Conference dispatch – Conservative Party Conference in Manchester 2011
The dust has finally settled on the 2011 conference season. It’s been all the things I thought it would be - expensive, hectic and occasionally frustrating. But the bottom line is that it’s been useful – particularly the last days we spent in Manchester for the Conservative Party Conference.
There were a few things that surprised me this year at the Tory Conference (aside from the infamous Catgate – who could have seen that coming!?).
Firstly, the buoyant mood of the party despite the dire economic outlook (one unnamed sector leader went so far as to suggest that the Tories were ‘revelling in austerity’).
Secondly, the ferocity of the attacks on Labour this far away from an election – with even the mild mannered Greg Clark delivering a brutal attack on the official opposition as the ‘enemies of aspiration’.
Thirdly, the slight noisier than usual rumblings about charities and their campaigning role. Perhaps the tone was set by Francis Maude at the start of the conference, when he called the National Trust’s view of government planning reforms ‘bollocks’.
Now don’t get me wrong, NCVO has been aware for some time that some people have a less than favourable view of charities that campaign, particularly those that also take money from the state. This is why, alongside our colleagues at Acevo, we chose to theme our fringe events at each of the conferences around the issue of independence and campaigning. Still, it was interesting to hear Charlie Elphicke MP make the distinction between outsourcing charities (those that deliver state services) and those that do not. He also said that when he heard charities campaigning against the cuts he viewed this simply as ‘business protection campaigning’.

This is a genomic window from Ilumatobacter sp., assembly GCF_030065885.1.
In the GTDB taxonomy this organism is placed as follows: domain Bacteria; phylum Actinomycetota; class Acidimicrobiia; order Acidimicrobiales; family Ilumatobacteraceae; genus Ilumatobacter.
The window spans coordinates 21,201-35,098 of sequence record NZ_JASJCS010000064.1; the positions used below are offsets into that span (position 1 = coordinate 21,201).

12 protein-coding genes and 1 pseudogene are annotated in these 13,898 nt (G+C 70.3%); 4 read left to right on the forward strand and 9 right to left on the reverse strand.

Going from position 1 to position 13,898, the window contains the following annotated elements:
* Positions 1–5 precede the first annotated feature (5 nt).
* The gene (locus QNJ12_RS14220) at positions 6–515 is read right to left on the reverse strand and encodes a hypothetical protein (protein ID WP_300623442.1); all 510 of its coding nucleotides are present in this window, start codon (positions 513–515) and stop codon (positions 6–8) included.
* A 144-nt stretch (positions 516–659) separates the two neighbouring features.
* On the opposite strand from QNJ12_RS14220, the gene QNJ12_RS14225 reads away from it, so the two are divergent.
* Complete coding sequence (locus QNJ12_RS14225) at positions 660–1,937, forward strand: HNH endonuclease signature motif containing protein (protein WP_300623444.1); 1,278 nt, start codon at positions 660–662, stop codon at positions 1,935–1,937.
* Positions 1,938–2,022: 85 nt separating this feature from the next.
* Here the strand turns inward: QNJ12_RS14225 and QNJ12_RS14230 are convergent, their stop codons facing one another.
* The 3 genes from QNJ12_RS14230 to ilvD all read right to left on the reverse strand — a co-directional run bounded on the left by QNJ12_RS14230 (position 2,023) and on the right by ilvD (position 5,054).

While Dame Clare Tickell of Action for Children did a sterling job of setting the record straight (emphasising that the reason the sector is concerned about cuts is because of the impact on beneficiaries and not because of a self-interested motive), this is incredibly worrying. It got me thinking about who else in Westminster might be taking this view and what we, as a sector, need to do to ensure that the messages we send out about the cuts hit home. In no way should this prevent the sector from speaking out but we do need to think carefully about the arguments we present. For me, Polly Toynbee hit the nail on the head when she said that the charity sector should have the evidence to say what’s true and the trust to be believed. Food for thought as we receive news that the financial climate is worsening and as local councils turn their attention to next year’s budgets.
You can view my photos from the Conservative Party Conference here.
Like this? Read more
Chloe Stables, Parliamentary and media manager, reflects on the latest political developments affecting the voluntary and community sector.